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信息就是力量——致敬互联网之子:亚伦·斯沃茨

世有不公之法,我们是要安于循守,还是且改且守、待其功成?或是即刻起而破之? —— 梭罗《公民不服从(Civil Disobedience)》

今天看完一部纪录片——《互联网之子》,深受震撼,讲述了编程天才和信息活动家亚伦·斯沃茨为捍卫信息自由所做出的不懈努力与抗争,而亚伦充满了反叛精神,以一己之力挑战整个世界,就是为了这个世界变得更加美好。强烈推荐给大家,可在这里观看。

在此特意分享片中亚伦关于信息开放获取的宣言——游击队开放访问宣言(Guerilla Open Access Manifesto),向Aaron致敬!

原文:https://archive.org/stream/GuerillaOpenAccessManifesto/Goamjuly2008_djvu.txt

信息就是力量。但就像所有力量一样,有些人只想占为己有。世界上所有的科学和文化遗产,已在书籍和期刊上发布了数个世纪,正渐渐地被少数私有的公司数字化并上锁。想要阅读那些有着最著名研究成果的论文?你必须支付给如 Reed Elsevier 这样的出版商大把钱。

有人努力去改变这种状况。开放访问运动 (Open Access Movement) 奋勇斗争,确保科学家们没有将他们的版权签署给别人,而是将他们的成果发布到网络上,允许任何人访问它们。但即便是最好的情况,他们的行为也只作用于未来发布的东西。之前的都将失去。

这样的代价实在太高。强制学者付钱以阅读他们同行的成果?扫描整个图书馆却只允许 Google 的人阅读它们?提供科学文章给那些第一世界的精英大学,却不给身在南半球的儿童?这实在蛮横且无法接受。

“我同意,”有些人就说了,“但是我们能做什么呢?那些公司握有版权,他们靠限制访问赚取大把的钱,而且这是完全合法的 - 我们没有办法阻止他们。”但有些事我们能做,这些事我们已经在做:我们可以反击。

那些能够访问这些资源的人 - 学生,图书管理员,科学家 - 你们被赋予了特权。你们能享受到这知识的盛宴,而其他人却被排除在外。但是你们不必 - 事实上,从道义层面来说,你们不能 - 为保留自己保留这份特权。你们有义务和全世界分享它。而且你们已经在做了:和同行们交换密码,回应朋友们的下载请求。

同时,那些被拒之门外的人们并没有袖手旁观。你们溜过洞穴,翻越围墙,解放那些被出版商封锁的信息并分享给你的朋友们。

但所有这些行动都是在黑暗中进行,隐藏于地底。它们被称作偷窃或盗版,仿佛分享大量的知识精神上等同于抢劫一艘船只并谋杀其船员。但是分享绝非不道德的,它是一种道德使命。只有那些利欲熏心的人才会拒绝让朋友复制一份。

大公司,当然,就是利欲熏心。使它们运转的法律要求使然 - 稍微出点事投资人就得叛乱。它们收买的政治家们支持它们,通过法案让它们拥有专属的权力决定谁可以复制。

遵从不公正的法律不会带来公正。步入光明的时候到了,在公民不服从的伟大传统下,宣告我们对这种私人盗窃公共文化的反抗。

我们要夺回信息,无论它们被存在何处,制作我们的副本并和全世界分享。我们要取到版权到期的东西并将它们归档,我们要买下秘密的资料库并将它们放到网上。我们要下载科学期刊并将它们上传到文件分享网络。我们要为游击队开放访问而战。

只要全世界有足够多的我们,那就不仅是传达了一个反对知识私有化的强有力信号,我们还将让它成为过去。你愿意和我们一起吗?

亚伦·斯沃茨 (Aaron Swartz)

2008 年 7 月,意大利 Eremo

Information is power. But like all power, there are those who want to keep it for themselves. The world’s entire scientific and cultural heritage, published over centuries in books and journals, is increasingly being digitized and locked up by a handful of private corporations. Want to read the papers featuring the most famous results of the sciences? You’ll need to send enormous amounts to
publishers like Reed Elsevier.

There are those struggling to change this. The Open Access Movement has fought valiantly to ensure that scientists do not sign their copyrights away but instead ensure their work is published on the Internet, under terms that allow anyone to access it. But even under the best scenarios, their work will only apply to things published in the future. Everything up until now will have been lost.

That is too high a price to pay. Forcing academics to pay money to read the work of their colleagues? Scanning entire libraries but only allowing the folks at Google to read them? Providing scientific articles to those at elite universities in the First World, but not to children in the Global South? It’s outrageous and unacceptable.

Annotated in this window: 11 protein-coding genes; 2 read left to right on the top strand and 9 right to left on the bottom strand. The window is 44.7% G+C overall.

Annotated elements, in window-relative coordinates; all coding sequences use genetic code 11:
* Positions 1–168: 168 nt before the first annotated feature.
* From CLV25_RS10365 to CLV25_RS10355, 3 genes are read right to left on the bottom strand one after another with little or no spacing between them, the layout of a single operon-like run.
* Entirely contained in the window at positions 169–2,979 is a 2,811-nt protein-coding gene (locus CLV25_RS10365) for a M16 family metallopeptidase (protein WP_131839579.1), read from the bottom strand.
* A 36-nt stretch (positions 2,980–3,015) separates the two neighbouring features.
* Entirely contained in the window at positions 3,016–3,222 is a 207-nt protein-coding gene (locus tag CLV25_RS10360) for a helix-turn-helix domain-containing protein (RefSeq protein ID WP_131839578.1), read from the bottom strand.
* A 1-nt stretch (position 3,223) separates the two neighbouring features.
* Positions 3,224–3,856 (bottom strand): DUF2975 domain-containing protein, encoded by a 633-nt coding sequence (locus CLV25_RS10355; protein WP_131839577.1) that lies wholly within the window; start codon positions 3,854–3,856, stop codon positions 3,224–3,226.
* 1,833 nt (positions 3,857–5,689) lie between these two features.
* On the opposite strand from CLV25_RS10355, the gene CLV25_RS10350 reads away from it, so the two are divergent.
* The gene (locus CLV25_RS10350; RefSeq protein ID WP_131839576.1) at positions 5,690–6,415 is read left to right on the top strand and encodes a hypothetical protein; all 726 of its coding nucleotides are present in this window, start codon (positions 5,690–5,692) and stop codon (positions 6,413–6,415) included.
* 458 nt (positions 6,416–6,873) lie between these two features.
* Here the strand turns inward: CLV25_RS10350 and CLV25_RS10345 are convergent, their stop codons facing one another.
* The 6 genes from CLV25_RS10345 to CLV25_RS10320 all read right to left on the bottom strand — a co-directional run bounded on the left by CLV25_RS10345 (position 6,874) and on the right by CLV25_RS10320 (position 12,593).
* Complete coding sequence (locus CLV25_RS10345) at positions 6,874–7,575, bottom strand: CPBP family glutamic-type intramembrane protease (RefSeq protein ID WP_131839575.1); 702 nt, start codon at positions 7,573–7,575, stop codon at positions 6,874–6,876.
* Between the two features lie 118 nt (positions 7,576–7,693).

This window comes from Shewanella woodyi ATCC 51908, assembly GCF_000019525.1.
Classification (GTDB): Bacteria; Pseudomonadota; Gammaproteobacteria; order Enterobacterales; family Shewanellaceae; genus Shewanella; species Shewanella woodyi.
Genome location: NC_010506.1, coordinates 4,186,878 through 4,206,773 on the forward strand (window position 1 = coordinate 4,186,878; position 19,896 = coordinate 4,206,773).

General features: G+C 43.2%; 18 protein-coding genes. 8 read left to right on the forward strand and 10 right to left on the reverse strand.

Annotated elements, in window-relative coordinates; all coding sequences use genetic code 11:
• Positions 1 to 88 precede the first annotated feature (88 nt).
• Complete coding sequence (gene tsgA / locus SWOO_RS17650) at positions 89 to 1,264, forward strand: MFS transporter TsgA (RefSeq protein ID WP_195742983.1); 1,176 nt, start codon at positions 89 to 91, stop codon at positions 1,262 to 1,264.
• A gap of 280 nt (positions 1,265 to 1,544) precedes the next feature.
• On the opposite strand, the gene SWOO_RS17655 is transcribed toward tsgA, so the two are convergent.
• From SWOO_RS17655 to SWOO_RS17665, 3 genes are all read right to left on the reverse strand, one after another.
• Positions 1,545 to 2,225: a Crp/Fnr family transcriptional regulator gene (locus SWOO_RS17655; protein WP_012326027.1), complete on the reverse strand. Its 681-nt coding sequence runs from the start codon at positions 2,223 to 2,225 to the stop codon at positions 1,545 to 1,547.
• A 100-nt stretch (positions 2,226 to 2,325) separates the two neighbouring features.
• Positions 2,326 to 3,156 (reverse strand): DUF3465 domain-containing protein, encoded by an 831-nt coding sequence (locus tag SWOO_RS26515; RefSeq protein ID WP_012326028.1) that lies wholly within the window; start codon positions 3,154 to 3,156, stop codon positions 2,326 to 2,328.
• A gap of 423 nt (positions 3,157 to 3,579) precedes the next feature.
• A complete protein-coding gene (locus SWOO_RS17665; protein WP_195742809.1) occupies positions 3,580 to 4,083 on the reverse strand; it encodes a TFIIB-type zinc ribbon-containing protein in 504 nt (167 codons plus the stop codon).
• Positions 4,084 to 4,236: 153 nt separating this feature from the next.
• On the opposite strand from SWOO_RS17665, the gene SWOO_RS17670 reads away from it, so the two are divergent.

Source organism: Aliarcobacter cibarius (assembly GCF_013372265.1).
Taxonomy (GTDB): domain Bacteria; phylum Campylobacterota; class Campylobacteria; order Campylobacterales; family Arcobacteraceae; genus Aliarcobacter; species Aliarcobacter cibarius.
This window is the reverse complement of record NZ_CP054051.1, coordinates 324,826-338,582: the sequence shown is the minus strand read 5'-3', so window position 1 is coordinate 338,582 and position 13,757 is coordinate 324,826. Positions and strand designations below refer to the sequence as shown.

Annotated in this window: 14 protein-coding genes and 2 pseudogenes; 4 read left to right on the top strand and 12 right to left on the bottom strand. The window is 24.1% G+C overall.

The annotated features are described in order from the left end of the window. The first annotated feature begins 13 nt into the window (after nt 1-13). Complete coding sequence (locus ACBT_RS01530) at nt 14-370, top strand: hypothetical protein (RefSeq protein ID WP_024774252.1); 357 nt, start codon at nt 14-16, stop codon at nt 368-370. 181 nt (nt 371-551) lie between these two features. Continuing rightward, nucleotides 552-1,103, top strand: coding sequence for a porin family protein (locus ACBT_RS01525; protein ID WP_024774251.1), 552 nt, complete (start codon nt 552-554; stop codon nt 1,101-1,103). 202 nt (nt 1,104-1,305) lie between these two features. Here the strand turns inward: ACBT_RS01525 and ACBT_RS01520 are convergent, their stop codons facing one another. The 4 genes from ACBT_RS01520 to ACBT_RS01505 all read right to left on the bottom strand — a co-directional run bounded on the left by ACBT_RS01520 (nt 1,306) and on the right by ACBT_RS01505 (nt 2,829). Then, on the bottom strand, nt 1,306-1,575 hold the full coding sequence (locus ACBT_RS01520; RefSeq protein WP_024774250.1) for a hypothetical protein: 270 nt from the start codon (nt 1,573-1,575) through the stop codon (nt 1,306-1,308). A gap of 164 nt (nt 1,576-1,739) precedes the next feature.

“I agree,” many say, “but what can we do? The companies hold the copyrights, they make enormous amounts of money by charging for access, and it’s perfectly legal - there’s nothing we can do to stop them.” But there is something we can, something that’s already being done: we can fight back.

Those with access to these resources - students, librarians, scientists - you have been given a privilege. You get to feed at this banquet of knowledge while the rest of the world is locked out. But you need not - indeed, morally, you cannot - keep this privilege for yourselves. You have a duty to share it with the world. And you have: trading passwords with colleagues, filling download requests for friends.

Meanwhile, those who have been locked out are not standing idly by. You have been sneaking through holes and climbing over fences, liberating the information locked up by the publishers and sharing them with your friends.

But all of this action goes on in the dark, hidden underground. It’s called stealing or piracy, as if sharing a wealth of knowledge were the moral equivalent of plundering a ship and murdering its crew. But sharing isn’t immoral - it’s a moral imperative. Only those blinded by greed would refuse to let a friend make a copy.

Large corporations, of course, are blinded by greed. The laws under which they operate require it - their shareholders would revolt at anything less. And the politicians they have bought off back them, passing laws giving them the exclusive power to decide who can make copies.

There is no justice in following unjust laws. It’s time to come into the light and, in the grand tradition of civil disobedience, declare our opposition to this private theft of public culture.

We need to take information, wherever it is stored, make our copies and share them with the world. We need to take stuff that’s out of copyright and add it to the archive. We need to buy secret databases and put them on the Web. We need to download scientific journals and upload them to file sharing networks. We need
to fight for Guerilla Open Access.

With enough of us, around the world, we’ll not just send a strong message opposing the privatization of knowledge - we’ll make it a thing of the past.
Will you join us?

Aaron Swartz

July 2008, Eremo, Italy

影片最后是万维网的发明者—蒂姆·伯纳斯·李的悼词。亚伦在2013年月11日自杀,年仅26岁。至于原因,大家看完这部纪录片就明白了,正是坚守他的信念,推倒学术高墙。

在信息审查日益严重的现在,希望有更多的有识之士为我们的信息自由而奋战,它值得追求。

本文标题:信息就是力量——致敬互联网之子:亚伦·斯沃茨

文章作者:FKT

发布时间:2019年03月12日 - 22:03

最后更新:2019年03月20日 - 16:03

原始链接:https://freeknight.cf/2019/03/12/the-story-of-Aaron-Swartz/

许可协议: 署名-非商业性使用-禁止演绎 4.0 国际 转载请保留原文链接及作者。

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